Shirley went on to become active in politics, being the first female Chief of Protocol of the United States as well as Ambassador to Czechoslovakia amongst other roles. Sadly affected by breast cancer in 1972, Shirley Temple Black underwent a mastectomy, holding a news conference from her hospital bed just days later to remind women that only they had the power to make their own medical decisions. Although she never returned to the screen, she will always be remembered and loved as America’s Little Darling, and a force for hope and good cheer.
The Shirley Temple Blue is a 9.54ct Fancy Deep Blue diamond; a very rare colour which has an enchanting inky darkness to it. The stone is fashioned as a cushion-brilliant cut with a clarity grade of VVS2 from the Gemological Institute of America (GIA), however it is speculated to be internally flawless.
It would seem that fancy coloured diamonds were not as coveted in the 1940s as they are today… this beautiful stone was originally purchased by George Temple for US$7,210. This price is equivalent to US$121,800 in today’s currency – a stark contrast to the current estimate of US$25 to $35 million.
The Oppenheimer Blue
Third time’s a charm with the last, but by absolutely no means the least, of the three blues up for auction.
At 14.62cts The Oppenheimer Blueis the largest Fancy Vivid Blue diamond to have ever come to auction. This stone has been described as one of the rarest diamonds in the world and has been deemed the ‘gem of gems’ by the Chairman of Christies, François Curiel, whose auction house will be offering the diamond in Geneva on 18th May 2016.
This big blue originally belonged to the late Sir Philip Oppenheimer, Chairman of the De Beers Diamond Trading Company in London. The diamond was part of his unrivalled gem collection and Sir Philip has been immortalised by having the diamond being named in his honour.
The Oppenheimer family have long been associated with diamonds, ever since Ernest Oppenheimer took a controlling interest in De Beers in 1927. Sir Philip joined the company in 1934. He served on the board of De Beers from 1956, before taking on the Chairmanship of the Diamond Trading Company in 1975. In 2012 Nicky Oppenheimer sold his 40% stake in the company to Anglo American (a company founded by Ernest Oppenheimer).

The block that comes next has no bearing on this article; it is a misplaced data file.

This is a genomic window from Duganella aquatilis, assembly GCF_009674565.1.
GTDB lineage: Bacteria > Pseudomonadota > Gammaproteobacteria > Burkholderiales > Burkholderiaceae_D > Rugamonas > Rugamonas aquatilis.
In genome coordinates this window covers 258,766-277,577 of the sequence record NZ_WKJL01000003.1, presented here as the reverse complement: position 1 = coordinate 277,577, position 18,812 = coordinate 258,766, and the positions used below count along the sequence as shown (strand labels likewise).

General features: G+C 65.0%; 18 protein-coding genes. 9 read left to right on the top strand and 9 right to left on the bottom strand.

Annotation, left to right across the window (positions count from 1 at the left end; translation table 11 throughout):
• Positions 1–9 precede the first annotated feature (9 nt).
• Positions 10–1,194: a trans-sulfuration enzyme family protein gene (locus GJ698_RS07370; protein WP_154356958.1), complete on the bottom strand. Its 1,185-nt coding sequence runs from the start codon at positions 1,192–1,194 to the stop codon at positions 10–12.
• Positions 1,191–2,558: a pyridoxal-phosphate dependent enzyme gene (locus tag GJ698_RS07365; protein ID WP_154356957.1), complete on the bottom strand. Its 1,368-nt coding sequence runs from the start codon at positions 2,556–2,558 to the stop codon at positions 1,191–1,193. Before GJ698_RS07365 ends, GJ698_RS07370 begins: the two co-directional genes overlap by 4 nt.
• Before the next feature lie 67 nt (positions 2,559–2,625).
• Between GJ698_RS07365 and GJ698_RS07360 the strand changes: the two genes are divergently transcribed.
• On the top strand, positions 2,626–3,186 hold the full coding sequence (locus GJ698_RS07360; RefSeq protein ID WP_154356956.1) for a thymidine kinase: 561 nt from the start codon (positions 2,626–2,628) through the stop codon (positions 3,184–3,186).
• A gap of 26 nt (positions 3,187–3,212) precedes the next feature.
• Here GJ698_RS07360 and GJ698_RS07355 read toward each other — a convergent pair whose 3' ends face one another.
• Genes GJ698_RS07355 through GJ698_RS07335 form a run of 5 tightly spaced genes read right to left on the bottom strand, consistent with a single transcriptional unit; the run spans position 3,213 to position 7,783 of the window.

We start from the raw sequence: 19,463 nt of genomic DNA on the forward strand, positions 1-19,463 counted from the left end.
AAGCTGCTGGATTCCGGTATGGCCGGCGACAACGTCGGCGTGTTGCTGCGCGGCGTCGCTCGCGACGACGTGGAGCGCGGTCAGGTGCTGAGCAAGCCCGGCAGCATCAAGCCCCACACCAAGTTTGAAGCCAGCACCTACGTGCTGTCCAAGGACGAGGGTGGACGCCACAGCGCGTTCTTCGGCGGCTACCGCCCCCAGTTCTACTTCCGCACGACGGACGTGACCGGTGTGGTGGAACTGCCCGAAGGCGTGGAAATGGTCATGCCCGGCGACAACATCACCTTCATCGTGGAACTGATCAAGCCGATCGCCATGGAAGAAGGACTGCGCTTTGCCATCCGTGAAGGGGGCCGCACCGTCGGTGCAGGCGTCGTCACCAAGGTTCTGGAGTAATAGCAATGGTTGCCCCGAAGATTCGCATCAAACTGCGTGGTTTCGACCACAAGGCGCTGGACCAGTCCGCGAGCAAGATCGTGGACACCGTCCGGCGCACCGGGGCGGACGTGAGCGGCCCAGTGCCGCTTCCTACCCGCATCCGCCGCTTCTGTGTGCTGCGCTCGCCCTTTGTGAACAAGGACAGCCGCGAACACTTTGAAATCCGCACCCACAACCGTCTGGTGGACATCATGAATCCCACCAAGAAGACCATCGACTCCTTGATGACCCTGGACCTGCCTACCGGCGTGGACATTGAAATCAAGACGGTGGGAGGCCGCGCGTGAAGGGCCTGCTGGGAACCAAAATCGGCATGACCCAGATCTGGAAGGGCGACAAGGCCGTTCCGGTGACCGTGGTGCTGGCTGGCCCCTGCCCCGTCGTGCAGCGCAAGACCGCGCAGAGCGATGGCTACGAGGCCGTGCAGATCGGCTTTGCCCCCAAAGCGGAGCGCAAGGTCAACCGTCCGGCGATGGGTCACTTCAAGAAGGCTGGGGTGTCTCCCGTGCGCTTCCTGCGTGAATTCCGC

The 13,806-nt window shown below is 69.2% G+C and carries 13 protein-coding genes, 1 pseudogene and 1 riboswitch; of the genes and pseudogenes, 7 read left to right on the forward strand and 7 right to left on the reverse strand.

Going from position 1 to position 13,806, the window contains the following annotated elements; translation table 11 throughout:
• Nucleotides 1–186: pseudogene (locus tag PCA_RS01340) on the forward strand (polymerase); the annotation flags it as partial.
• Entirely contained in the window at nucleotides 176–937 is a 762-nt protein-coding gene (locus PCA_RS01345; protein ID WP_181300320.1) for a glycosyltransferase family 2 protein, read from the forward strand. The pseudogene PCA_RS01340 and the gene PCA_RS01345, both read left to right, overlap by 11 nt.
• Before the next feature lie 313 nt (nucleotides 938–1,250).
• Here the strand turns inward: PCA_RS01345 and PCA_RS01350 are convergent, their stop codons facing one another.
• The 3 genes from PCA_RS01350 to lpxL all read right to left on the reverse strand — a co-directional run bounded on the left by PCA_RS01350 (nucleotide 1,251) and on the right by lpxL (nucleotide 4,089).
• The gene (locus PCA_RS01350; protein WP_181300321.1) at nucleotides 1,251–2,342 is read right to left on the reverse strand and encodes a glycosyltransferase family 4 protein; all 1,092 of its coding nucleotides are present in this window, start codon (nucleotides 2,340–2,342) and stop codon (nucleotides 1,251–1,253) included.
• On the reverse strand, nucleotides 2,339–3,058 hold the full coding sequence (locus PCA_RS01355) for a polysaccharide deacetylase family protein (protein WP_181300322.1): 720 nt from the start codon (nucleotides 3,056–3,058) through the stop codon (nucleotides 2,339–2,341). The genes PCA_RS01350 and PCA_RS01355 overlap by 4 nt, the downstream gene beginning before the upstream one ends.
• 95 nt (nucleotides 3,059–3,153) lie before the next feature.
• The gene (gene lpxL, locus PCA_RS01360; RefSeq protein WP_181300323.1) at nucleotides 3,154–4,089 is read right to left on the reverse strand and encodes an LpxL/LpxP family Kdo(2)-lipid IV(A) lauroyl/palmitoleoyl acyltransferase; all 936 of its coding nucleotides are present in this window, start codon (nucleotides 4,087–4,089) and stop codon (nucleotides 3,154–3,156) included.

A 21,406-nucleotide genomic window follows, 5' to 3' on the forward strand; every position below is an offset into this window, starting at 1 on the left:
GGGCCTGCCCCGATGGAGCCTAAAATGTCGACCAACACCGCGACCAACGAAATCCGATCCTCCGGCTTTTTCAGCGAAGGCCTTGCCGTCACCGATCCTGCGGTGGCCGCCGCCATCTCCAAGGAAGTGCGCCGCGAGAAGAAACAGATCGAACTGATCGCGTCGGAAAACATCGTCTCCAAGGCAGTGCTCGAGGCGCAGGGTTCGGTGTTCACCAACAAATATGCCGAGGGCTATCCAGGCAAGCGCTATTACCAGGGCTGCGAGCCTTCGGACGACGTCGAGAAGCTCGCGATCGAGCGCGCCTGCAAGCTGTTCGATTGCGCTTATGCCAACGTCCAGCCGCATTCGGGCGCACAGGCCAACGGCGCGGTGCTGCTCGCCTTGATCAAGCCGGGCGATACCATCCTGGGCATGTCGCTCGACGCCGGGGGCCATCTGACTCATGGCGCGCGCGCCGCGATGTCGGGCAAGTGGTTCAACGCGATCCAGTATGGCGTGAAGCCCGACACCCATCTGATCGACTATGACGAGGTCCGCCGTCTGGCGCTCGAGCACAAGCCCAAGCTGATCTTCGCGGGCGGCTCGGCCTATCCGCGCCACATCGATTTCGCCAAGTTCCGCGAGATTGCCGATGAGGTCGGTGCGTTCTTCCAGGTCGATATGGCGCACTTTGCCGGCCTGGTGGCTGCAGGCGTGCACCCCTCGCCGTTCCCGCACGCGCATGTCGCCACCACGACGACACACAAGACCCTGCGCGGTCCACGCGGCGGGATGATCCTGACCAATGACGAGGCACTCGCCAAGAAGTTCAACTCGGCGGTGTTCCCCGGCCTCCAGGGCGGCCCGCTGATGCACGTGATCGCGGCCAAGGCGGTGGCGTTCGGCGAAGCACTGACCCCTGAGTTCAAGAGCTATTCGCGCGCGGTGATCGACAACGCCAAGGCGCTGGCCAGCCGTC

Sir Philip’s personal involvement ran from 1934 until his death on 8th October 1995, but his real love was in the world of racehorses, as a breeder and owner. Under his influence (one presumes), De Beers has sponsored the sport since 1972.
The Oppenheimer Blue, a beautiful VVS1 emerald-cut diamond, which is noted for its striking colour and superb cut, has come to the field with estimates of $38 - US$45 million, and is considered the front-runner to beat the current price per carat record for any diamond at auction. This record is currently held by the 12.03ct Blue Moon of Josephine, which made $48.46 million (a staggering $4 million per carat) when it was offered by Sotheby’s Geneva, in November 2015.
A Blue Overview
Large fancy coloured diamonds have been tearing up the record books for expensive gems over the last decade. Whilst the rest of the jewellery industry seems to be entering what could be termed a lull, fancy coloured diamonds are coming in large and in charge – smashing the market with mind-blowing sums being exchanged for the privilege of owning a particularly special stone.
To give a sense of perspective; the Wittlesbach-Graff diamond broke the record for the most expensive diamond ever sold back in 2008 at Christies in London. At 35.56ct, Fancy Deep Blue, this diamond sold for £16 million, equivalent to approximately US$32 million in today’s currency – which translates to the bargain price of US$0.9 million per carat!
It would appear that the true rarity of these colours is only recently being understood and appreciated, which might go some way to explain the exponential rise of demand for these colourful little beauties. The price of these precious gems has risen only as a result of this increase in demand.
These costly blue tones are caused by boron impurities in the diamond’s otherwise pure carbon structure. Considering that the vast majority of diamonds contain impurities of nitrogen, causing yellow, the blue diamonds coloured by boron are exceptionally rare and are known as 'Type IIb' diamonds.
Besides their unique colour, Type IIb diamonds also have the unusual feature of being an electrical conductor, which is a rare property to have for a gemstone. All other diamonds are electrical resistors.
There is one other cause of blue in diamonds and this is due to impurities of hydrogen. Unlike the boron blues, these diamonds do not conduct electricity and they are often of a paler, greyish hue.
Like many other diamond lovers, we will be watching in keen anticipation to see what prices these marvellous gems make at auction. Could we have a record-breaker on our hand in next month? It remains to be seen - however, blue diamonds do seem to be attracting the highest prices per carat out of all the hues.
The only stone that could potentially break the rise of the blue is the almost mythical red diamond. This is the most rare of all diamond colours, and it has been a very long time indeed since one of these has come to market. Watch this space; when it inevitably does – given the current market conditions – it will be an outstanding sale; certainly one for the record books.